Running In Place

Michigan Medicine refuses to acknowledge inflation-adjusted wage increases.


“Shocked,” was the response from Michigan Medicine when the HOA Bargaining team made its first wage proposal a month ago. After years of increased workload, a global pandemic, a high-cost local housing market, and an amount of inflation not seen in a generation, House Officer wage increases have been largely gobbled up.  The HOA’s initial proposal included an inflation-adjusted wage increase and modest merit increases for each contract year. The point was clear, House Officers must keep their real wages growing for Michigan Medicine to remain competitive.  The University can’t turn Ann Arbor into Boston, but it can make working at Michigan Medicine more attractive by offering competitive wages.

Michigan competes with other peer institutions for top-tier residents who have made strides in their compensation packages, while Michigan Medicine remains idle and has yet to make a counter proposal on wages to the HOA. Mass General Brigham recently announced salary increases for all its residents. By July 1st of this year, residents there will make more money as a PGY-1 than an HO-5 currently makes at Michigan Medicine. The University of Illinois, whose residents formed a union not long ago, announced similar large-scale wage increases for their trainees.


The fight for increased pay for medical residents is widespread as medical residents are increasingly organizing their own unions to better their working conditions. Just last month, residents at UPenn became the first to petition for a union in their state. As you read this now, there are even rumblings and fights for better pay across the pond as junior physicians in Britain are voting to strike to increase their salaries. Michigan Medicine is part of the (now global) realization that the work residents do matters, that hospitals would not function without them, and that such work is often thankless and underpaid. It is something that needs to stop.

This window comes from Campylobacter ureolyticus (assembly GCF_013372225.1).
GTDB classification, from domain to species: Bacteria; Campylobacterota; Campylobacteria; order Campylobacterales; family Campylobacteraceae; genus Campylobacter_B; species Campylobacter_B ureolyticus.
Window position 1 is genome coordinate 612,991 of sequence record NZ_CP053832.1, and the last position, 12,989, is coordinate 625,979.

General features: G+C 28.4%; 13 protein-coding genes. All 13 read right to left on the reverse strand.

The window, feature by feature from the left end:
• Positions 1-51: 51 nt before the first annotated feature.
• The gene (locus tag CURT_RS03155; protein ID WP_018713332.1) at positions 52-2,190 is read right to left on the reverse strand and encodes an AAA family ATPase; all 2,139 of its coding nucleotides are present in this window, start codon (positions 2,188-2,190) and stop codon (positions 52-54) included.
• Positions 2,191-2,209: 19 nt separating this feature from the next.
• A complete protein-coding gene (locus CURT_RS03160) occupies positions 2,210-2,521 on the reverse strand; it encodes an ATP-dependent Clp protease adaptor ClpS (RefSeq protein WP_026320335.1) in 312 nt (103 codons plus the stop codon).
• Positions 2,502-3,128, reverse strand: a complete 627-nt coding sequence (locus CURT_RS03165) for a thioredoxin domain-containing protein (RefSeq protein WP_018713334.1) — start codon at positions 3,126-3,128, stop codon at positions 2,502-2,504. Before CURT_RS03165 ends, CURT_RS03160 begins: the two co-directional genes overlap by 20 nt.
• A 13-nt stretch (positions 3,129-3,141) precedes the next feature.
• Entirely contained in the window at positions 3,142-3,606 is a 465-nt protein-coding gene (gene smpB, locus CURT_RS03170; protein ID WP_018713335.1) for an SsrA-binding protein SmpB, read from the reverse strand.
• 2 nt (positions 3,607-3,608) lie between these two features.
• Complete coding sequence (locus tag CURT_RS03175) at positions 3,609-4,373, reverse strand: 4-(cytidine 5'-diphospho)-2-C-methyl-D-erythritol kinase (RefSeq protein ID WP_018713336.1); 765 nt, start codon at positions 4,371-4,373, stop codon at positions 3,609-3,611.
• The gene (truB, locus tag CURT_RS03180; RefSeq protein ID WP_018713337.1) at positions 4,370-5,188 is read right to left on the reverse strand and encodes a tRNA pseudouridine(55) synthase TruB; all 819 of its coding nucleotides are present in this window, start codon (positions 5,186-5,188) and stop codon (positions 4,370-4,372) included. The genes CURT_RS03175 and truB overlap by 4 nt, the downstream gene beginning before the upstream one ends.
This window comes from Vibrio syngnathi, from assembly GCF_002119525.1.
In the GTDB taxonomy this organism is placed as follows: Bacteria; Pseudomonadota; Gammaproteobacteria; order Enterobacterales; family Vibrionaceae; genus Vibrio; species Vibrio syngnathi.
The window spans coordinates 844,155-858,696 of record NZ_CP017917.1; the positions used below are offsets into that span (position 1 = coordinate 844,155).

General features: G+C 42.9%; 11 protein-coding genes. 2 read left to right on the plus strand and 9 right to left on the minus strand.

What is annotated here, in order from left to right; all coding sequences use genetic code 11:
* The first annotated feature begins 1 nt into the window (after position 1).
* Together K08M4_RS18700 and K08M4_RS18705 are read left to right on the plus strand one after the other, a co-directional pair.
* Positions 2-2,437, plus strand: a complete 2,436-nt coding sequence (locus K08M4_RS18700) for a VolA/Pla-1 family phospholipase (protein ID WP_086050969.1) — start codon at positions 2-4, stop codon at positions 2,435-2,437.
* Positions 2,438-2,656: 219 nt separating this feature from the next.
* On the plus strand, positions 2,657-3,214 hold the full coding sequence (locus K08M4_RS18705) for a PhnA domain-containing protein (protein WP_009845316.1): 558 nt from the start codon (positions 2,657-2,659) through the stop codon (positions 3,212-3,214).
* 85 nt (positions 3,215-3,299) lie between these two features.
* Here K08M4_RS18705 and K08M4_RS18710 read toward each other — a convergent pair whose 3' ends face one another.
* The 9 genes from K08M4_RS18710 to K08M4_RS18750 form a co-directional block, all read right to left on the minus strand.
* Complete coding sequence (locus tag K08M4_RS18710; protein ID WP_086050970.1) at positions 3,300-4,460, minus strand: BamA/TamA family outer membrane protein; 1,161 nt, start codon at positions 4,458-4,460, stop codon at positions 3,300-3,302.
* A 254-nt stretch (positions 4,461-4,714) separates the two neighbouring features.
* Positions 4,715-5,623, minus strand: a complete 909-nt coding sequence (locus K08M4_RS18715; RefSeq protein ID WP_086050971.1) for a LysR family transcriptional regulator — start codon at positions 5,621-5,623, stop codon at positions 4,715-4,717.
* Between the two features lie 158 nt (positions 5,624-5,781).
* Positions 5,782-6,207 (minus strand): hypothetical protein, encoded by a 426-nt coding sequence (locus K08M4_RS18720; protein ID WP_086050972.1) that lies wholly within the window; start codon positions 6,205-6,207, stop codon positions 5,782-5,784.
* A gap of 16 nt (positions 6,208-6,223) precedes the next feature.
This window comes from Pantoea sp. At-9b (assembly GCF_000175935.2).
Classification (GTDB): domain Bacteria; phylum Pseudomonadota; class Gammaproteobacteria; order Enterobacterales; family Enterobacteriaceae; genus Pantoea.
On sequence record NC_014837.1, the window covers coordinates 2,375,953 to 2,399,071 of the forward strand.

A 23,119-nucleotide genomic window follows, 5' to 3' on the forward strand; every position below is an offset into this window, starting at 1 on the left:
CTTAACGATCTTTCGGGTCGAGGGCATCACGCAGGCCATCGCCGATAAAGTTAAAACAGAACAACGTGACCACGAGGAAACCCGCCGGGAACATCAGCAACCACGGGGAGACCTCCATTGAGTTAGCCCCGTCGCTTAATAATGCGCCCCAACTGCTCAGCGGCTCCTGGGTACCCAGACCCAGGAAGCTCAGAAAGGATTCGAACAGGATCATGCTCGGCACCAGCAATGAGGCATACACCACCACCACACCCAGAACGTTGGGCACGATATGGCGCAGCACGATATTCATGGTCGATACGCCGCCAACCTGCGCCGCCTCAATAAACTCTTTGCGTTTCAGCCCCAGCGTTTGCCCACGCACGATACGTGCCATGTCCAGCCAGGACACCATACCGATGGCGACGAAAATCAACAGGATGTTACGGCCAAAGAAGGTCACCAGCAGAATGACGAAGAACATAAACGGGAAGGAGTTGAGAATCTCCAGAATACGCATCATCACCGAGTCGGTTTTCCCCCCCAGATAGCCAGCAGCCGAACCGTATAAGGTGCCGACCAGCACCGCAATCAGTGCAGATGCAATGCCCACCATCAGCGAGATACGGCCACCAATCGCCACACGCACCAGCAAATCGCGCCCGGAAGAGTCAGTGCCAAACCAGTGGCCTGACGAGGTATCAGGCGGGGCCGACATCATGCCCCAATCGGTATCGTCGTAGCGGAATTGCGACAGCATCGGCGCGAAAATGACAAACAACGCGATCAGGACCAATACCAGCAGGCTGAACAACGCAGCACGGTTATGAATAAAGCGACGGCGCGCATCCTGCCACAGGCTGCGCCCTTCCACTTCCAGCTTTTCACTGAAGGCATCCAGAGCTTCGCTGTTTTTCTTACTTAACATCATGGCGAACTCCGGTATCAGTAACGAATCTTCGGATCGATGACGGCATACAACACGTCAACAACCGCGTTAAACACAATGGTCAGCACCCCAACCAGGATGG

It is no secret that Michigan Medicine has money. In fact, they like to announce this fact to the general public quite often. It is only when its employees ask for a small portion of the financial windfall that the leadership tends to get very quiet. House Officers, and their negotiating team, are committed to never taking “No” for an answer, the stakes are just too high this time.

There are dozens of challenges facing the healthcare community when it comes to providing exceptional patient care. Some might look at how steep the climb is and get discouraged. We are committed to taking each step together. Providing residents with a living wage is the easiest step for Michigan Medicine to take. We will continue to push leadership to join their peer institutions in making that hike up the hill, because the HOA bargaining team, and all UM House Officers, refuse to keep running in place.